Claims relating to the use and misuse of data continue to be a trend across the sector. Judgment is currently awaited from the Supreme Court in the case of Lloyd v. Google LLC,2 the claim issued as a representative class action by Richard Lloyd alleging that Google breached its duties as a data controller under the Data Protection Act 1998 by secretly tracking the internet activity of Apple iPhone users for commercial purposes between 9 August 2011 and 15 February 2012. The judgment will become the leading authority on damages for breaches of data protection law in England and Wales and will clarify whether and how representative actions can be brought.vi SEP and FRAND disputes
In August 2020, the UK Supreme Court held in joined appeals in Unwired Planet v. Huawei and Conversant v. Huawei and ZTE3 that the English courts have jurisdiction to determine the royalty rates and other terms of a licence on fair, reasonable and non-discriminatory (FRAND) terms if the owner of a standard essential patent (SEP) covering the UK demonstrates that it is valid and infringed, and to grant an injunction to restrain the infringement unless the implementer takes that FRAND licence. On the facts of that case, a global portfolio licence was found to be FRAND and the Court set rates for territories outside the UK.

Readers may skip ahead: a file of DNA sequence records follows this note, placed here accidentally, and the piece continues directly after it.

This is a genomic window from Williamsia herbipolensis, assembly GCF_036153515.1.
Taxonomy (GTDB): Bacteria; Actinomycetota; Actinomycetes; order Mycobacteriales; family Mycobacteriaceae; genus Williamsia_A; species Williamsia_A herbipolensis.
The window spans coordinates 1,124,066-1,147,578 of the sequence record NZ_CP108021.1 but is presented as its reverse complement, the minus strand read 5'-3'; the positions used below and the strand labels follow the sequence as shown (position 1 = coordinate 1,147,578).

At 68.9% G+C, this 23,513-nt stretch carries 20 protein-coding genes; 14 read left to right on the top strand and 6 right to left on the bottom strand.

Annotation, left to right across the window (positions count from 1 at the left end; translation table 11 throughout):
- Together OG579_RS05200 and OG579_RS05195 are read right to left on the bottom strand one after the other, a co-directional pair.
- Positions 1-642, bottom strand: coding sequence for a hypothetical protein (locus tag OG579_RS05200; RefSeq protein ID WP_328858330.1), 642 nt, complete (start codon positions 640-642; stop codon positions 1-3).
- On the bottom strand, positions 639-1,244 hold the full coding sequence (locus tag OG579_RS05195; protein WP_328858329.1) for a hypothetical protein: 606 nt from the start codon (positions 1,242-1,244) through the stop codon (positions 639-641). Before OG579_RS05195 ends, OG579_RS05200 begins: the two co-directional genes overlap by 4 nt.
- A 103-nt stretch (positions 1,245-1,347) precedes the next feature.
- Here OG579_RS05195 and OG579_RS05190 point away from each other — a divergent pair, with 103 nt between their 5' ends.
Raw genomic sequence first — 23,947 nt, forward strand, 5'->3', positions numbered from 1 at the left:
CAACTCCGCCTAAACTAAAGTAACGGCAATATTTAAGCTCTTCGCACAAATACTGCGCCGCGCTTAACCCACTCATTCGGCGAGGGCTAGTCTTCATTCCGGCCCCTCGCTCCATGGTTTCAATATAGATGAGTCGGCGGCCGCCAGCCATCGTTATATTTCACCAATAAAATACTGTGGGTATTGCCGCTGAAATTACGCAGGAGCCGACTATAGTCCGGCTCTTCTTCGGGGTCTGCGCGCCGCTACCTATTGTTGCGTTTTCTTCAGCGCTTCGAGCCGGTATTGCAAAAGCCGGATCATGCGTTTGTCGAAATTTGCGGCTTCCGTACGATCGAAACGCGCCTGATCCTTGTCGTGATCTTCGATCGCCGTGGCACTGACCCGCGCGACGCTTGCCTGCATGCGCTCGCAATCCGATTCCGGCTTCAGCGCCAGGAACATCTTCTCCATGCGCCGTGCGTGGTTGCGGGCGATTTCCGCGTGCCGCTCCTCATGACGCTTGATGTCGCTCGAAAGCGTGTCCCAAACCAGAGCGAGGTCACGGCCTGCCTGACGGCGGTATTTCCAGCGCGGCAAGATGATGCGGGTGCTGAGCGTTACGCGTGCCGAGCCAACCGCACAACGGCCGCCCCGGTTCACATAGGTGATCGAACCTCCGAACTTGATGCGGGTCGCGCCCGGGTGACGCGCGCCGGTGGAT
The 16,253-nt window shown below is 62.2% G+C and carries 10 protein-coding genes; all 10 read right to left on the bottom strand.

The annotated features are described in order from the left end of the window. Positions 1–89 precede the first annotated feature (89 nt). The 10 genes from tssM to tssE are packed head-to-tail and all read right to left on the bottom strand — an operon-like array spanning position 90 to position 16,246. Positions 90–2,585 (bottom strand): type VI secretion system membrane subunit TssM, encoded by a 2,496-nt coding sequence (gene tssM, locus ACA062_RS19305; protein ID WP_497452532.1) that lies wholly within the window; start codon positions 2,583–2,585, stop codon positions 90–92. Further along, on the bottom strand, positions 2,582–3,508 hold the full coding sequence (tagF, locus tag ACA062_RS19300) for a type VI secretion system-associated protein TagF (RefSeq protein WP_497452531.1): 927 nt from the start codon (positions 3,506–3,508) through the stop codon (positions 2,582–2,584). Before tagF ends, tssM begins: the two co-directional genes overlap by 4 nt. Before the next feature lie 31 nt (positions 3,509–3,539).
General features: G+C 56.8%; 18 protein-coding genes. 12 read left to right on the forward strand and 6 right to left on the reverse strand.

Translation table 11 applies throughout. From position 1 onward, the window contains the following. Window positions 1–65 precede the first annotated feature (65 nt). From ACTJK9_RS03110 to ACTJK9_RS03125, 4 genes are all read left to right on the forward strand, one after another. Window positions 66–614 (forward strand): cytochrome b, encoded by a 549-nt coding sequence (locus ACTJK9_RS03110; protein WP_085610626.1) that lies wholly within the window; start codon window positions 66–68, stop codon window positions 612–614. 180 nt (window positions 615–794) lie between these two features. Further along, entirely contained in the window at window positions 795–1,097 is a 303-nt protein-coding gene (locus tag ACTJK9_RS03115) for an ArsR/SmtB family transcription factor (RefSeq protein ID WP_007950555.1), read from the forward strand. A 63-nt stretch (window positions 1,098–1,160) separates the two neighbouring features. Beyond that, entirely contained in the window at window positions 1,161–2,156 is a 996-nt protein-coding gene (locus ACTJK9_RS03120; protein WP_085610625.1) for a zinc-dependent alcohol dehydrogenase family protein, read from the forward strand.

The Supreme Court's judgment confirms the English courts' willingness to set global FRAND licence terms, regardless of how important the UK is as a market (in Huawei's case less than 1 per cent of sales were in the UK). It is an important decision, which has already seen the UK become the forum of choice for SEP holders. Parties are now racing to issue competing claims in jurisdictions they consider to be favourable and seeking anti-suit injunctions to preserve their preferred forum. There are also a number of pending cases in which the English courts are considering related issues such as: the point at which an implementer should commit to licence terms set by the English court4 and whether the damages payable for infringement of a UK SEP should be calculated by reference to a global licence.5 The European Commission is also consulting6 on a new framework to make the licensing of SEPs clearer and more transparent, and recognising the importance of SEPs to new technologies such as the internet of things.vii Doctrine of equivalents
The courts have also continued to grapple with the implications of the UK's new approach to construing patent claims, following the Supreme Court's 2017 decision7 introducing separate consideration of infringement by equivalents.
Some guidance has been given in recent cases. It has been indicated that a patentee 'cannot have it both ways', by narrowing a claim to avoid issues with validity in prosecution only to rely on the doctrine of equivalents to broaden the claim in enforcement.8 It has also been suggested that a Formstein defence exists in English law, limiting claims to a normal interpretation to prevent them ensnaring equivalents that lack novelty or are obvious.9 However, this commentary was obiter, and other issues – such as whether an equivalent can invalidate a claim10 – remain to be tested. It is likely that further guidance on equivalents will be needed from the Court of Appeal and the Supreme Court over the next few years.